Think how long it’s been since the American people have heard a big, optimistic, Reagan-like aspirational message. A 33-year-old American has seen a Republican president win the popular vote only once in her entire lifetime (and that was in the aftermath of 9/11, when the Dems decided to run an heiress-marrying, throwback anti-war candidate from the ‘60s). That is the only time a Republican has won the vote in the lifetime of anyone 33 and under in this country.
Put aside the snide little dig at John F. Kerry (it’s hard not to think that Sasse is trying to show that he can be a jerk, too), and you get to the heart of his problem. Most Republicans see the fact that they can take power without winning the support of a majority of the public as a cause for celebration, not evidence of a problem.

From where they sit, minority rule is positively glorious. To take just one example: The last two Republican presidents (George W. Bush and Donald Trump) took office despite the fact that more voters chose their opponents. They built a Supreme Court supermajority in part because the design of the Senate gives Republicans obscenely disproportionate power. And that Supreme Court is giving them victories such as the upcoming demise of Roe v. Wade while validating their efforts to undermine democracy and entrench that minority rule.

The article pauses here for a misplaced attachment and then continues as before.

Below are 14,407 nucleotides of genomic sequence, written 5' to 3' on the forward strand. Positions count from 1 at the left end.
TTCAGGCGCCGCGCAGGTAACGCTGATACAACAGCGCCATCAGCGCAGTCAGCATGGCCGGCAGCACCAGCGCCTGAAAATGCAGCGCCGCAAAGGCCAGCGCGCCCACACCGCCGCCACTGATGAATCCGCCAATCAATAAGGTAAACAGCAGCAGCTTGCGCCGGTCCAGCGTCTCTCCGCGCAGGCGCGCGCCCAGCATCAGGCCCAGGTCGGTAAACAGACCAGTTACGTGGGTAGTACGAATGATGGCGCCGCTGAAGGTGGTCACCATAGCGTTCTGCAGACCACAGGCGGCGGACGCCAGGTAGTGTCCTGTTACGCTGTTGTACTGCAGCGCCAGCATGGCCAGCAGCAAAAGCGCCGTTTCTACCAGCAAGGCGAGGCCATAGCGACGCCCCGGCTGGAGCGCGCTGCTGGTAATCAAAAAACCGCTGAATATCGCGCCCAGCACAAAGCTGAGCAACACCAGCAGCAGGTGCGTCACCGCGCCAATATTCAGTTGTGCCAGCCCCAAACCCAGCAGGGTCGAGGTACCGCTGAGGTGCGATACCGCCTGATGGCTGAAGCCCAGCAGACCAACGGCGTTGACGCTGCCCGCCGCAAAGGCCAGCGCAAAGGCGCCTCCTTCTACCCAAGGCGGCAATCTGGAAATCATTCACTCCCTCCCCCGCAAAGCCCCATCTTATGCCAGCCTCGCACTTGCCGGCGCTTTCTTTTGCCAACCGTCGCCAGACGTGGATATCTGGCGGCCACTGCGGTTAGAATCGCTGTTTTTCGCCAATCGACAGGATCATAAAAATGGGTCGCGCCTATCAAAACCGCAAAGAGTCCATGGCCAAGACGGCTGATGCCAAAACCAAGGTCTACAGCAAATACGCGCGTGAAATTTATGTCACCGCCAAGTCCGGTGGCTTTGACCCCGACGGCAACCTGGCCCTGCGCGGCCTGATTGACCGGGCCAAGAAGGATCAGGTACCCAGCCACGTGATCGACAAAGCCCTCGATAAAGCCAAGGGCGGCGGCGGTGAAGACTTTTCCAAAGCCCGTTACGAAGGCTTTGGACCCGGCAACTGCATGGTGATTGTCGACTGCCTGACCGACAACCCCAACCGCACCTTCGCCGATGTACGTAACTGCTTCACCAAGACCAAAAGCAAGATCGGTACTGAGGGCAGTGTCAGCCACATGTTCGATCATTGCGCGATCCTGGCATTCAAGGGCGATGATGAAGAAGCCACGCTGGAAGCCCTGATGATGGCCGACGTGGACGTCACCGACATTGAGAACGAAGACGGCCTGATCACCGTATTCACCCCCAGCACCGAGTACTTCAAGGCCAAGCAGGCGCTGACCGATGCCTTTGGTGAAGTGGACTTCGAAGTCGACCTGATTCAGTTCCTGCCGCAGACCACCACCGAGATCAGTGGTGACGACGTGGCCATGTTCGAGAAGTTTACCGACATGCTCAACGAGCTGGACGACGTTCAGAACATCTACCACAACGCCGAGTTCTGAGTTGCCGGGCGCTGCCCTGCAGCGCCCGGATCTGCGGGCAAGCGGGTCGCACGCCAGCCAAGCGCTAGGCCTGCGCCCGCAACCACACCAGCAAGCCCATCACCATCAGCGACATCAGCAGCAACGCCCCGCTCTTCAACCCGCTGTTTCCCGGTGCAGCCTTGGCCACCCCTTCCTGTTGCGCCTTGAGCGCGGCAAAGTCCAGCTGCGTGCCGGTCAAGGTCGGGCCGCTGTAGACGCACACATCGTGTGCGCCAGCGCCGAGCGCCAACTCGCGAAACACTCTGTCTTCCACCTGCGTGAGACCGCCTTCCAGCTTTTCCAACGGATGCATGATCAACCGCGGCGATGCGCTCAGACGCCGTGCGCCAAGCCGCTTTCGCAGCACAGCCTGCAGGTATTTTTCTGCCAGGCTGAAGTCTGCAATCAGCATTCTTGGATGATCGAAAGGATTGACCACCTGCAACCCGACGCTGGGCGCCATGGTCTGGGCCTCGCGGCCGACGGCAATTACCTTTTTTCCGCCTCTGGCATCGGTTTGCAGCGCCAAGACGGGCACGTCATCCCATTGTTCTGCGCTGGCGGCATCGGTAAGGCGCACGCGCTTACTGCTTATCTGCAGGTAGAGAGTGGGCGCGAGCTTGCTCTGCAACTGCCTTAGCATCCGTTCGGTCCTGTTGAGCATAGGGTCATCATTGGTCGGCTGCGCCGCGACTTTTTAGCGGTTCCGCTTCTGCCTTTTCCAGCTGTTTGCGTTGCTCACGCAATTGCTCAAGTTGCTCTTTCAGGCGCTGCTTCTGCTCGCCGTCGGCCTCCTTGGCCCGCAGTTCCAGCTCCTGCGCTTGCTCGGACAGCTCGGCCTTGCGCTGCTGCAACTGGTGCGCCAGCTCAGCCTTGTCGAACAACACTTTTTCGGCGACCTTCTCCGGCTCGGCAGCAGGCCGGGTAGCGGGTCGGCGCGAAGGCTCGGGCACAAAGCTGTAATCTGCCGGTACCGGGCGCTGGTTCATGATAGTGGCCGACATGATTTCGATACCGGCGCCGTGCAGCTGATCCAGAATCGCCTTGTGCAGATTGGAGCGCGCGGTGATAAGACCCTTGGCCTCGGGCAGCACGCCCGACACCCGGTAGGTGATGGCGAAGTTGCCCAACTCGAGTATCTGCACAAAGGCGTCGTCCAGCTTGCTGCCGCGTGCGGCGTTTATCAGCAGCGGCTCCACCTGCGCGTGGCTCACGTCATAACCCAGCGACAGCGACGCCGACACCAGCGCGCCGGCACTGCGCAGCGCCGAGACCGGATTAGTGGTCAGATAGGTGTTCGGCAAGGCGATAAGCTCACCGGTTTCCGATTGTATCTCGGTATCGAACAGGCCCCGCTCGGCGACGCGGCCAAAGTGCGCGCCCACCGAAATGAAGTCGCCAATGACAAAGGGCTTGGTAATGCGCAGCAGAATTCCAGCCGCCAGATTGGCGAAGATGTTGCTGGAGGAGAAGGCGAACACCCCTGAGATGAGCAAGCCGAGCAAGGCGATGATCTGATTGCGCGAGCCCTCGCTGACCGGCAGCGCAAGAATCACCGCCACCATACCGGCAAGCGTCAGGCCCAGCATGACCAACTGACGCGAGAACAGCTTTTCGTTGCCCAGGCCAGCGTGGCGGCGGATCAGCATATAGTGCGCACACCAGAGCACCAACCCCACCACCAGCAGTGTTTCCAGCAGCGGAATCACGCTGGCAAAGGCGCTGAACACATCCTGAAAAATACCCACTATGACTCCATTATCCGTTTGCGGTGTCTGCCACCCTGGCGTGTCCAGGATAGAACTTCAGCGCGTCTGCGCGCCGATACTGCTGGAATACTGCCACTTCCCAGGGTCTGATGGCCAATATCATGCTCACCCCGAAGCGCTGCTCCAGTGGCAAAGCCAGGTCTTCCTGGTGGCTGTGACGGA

What’s for a Republican not to like?
Meanwhile, rage and resentment work, especially in Republican primaries. They attract people, they motivate people, and they resonate with everything Republican politicians and media figures have been convincing their base to believe for years. And whining? Trump is without doubt the whiniest politician in American history, and his command of the GOP is unchallenged.

I have some problems with Sasse (he’s never been above promoting simple-minded populism), but he’s less repugnant than many of his Republican colleagues. If he wants to keep making the case to Republicans that they should cast off their noxious politics of grievance and find a more optimistic path, more power to him. Unfortunately, there’s little reason to think many Republicans will show any interest.